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Winner of the 2010 John Newbery Medal
Four mysterious letters change Miranda’s world forever.
By sixth grade, Miranda and her best friend, Sal, know how to navigate their New York City neighborhood. They know where it’s safe to go, like the local grocery store, and they know whom to avoid, like the crazy guy on the corner.
But things start to unravel. Sal gets punched by a new kid for what seems like no reason, and he shuts Miranda out of his life. The apartment key that Miranda’s mom keeps hidden for emergencies is stolen. And then Miranda finds a mysterious note scrawled on a tiny slip of paper:
I am coming to save your friend’s life, and my own. I must ask two favors. First, you must write me a letter.
The notes keep coming, and Miranda slowly realizes that whoever is leaving them knows all about her, including things that have not even happened yet. Each message brings her closer to believing that only she can prevent a tragic death. Until the final note makes her think she’s too late.
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Things You Keep in a Box
So Mom got the postcard today. It says Congratulations in big curly letters, and at the very top is the address of Studio TV-15 on West 58th Street. After three years of trying, she has actually made it. She's going to be a contestant on The $20,000 Pyramid, which is hosted by Dick Clark.
On the postcard there's a list of things to bring. She needs some extra clothes in case she wins and makes it to another show, where they pretend it's the next day even though they really tape five in one afternoon. Barrettes are optional, but she should definitely bring some with her. Unlike me, Mom has glossy red hair that bounces around and might obstruct America's view of her small freckled face.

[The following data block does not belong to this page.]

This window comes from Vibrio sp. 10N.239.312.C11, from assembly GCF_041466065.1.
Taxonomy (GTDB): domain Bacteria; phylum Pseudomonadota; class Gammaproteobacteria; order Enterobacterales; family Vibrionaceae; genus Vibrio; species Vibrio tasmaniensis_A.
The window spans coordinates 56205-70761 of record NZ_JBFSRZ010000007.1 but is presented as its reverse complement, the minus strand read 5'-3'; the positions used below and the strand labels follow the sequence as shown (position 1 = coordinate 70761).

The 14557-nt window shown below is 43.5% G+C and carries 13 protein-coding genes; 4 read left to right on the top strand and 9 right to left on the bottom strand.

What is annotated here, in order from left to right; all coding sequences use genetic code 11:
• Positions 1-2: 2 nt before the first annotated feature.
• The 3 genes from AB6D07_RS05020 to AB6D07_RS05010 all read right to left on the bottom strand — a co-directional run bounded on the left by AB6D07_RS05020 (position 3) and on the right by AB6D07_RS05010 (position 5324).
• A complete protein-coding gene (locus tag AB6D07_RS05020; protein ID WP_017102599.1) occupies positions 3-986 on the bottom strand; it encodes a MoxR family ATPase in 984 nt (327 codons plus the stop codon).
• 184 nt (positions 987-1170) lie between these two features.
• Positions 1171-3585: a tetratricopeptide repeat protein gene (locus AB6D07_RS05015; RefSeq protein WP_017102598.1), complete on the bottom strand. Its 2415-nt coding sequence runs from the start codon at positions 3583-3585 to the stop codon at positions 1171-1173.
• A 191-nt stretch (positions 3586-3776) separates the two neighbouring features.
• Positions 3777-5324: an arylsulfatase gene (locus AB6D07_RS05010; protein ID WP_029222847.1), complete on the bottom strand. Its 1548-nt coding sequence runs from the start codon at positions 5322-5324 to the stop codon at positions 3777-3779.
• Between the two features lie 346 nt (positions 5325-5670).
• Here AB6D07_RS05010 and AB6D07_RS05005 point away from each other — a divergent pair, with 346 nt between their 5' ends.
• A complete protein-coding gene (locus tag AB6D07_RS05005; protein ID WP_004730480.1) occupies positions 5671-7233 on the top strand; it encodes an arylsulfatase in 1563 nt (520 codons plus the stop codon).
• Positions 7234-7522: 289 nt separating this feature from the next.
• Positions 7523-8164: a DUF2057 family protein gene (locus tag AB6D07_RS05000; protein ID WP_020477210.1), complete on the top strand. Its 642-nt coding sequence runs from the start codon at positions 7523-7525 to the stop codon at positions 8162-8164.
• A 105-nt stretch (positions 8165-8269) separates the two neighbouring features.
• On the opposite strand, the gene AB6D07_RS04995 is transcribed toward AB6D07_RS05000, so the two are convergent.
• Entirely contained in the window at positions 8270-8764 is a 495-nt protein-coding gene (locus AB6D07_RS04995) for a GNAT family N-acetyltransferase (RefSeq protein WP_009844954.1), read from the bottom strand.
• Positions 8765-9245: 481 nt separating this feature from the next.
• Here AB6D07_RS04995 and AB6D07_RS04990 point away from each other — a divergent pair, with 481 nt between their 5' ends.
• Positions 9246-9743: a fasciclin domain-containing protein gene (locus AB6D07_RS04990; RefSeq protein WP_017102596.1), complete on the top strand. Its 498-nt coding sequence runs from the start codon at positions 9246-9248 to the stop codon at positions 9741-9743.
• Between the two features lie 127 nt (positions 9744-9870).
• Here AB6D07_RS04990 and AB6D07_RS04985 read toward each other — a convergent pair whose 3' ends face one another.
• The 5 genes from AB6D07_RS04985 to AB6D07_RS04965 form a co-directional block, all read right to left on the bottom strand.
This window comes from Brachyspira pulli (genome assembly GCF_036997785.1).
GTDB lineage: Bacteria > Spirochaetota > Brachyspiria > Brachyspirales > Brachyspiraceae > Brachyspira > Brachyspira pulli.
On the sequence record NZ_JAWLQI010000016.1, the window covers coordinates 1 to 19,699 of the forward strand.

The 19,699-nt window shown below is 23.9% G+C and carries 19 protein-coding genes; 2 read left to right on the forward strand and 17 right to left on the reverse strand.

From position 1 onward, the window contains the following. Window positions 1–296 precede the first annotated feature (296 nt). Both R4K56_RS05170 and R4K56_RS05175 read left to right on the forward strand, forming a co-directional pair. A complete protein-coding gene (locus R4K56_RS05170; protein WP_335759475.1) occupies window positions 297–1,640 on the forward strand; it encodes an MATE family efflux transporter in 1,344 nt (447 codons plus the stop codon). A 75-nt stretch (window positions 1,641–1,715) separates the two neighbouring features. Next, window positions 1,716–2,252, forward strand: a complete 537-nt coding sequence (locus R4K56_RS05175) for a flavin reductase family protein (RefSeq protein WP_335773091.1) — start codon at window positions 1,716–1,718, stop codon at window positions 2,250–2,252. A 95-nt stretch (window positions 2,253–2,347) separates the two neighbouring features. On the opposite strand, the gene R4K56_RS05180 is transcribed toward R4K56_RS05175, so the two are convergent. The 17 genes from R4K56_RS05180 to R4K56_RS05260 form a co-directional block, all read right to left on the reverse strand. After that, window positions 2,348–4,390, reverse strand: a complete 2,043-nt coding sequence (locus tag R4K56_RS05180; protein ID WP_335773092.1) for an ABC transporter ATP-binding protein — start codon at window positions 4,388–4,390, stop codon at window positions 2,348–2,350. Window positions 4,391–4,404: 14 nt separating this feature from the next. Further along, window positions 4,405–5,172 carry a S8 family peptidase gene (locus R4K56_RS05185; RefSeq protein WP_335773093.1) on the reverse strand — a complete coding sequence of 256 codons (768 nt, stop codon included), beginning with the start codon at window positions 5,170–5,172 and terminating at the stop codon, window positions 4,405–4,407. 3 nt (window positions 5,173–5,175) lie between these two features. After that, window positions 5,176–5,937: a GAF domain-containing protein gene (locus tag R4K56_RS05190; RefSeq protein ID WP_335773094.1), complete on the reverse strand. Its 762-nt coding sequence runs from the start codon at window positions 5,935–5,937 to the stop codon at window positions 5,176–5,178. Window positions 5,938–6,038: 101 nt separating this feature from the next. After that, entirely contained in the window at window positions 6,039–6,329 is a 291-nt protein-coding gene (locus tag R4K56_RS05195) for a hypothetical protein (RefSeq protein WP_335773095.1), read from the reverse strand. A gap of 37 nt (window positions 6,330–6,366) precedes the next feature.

And then there's the date she's supposed to show up, scrawled in blue pen on a line at the bottom of the card: April 27, 1979. Just like you said.
I check the box under my bed, which is where I've kept your notes these past few months. There it is, in your tiny handwriting: April 27th: Studio TV-15, the words all jerky-looking, like you wrote them on the subway. Your last "proof."
I still think about the letter you asked me to write. It nags at me, even though you're gone and there's no one to give it to anymore. Sometimes I work on it in my head, trying to map out the story you asked me to tell, about everything that happened this past fall and winter. It's all still there, like a movie I can watch when I want to. Which is never.
Things That Go Missing
Mom has swiped a big paper calendar from work and Scotch-taped the month of April to the kitchen wall. She used a fat green marker, also swiped from work, to draw a pyramid on April 27, with dollar signs and exclamation points all around it.
She went out and bought a fancy egg timer that can accurately measure a half minute. They don't have fancy egg timers in the supply closet at her office.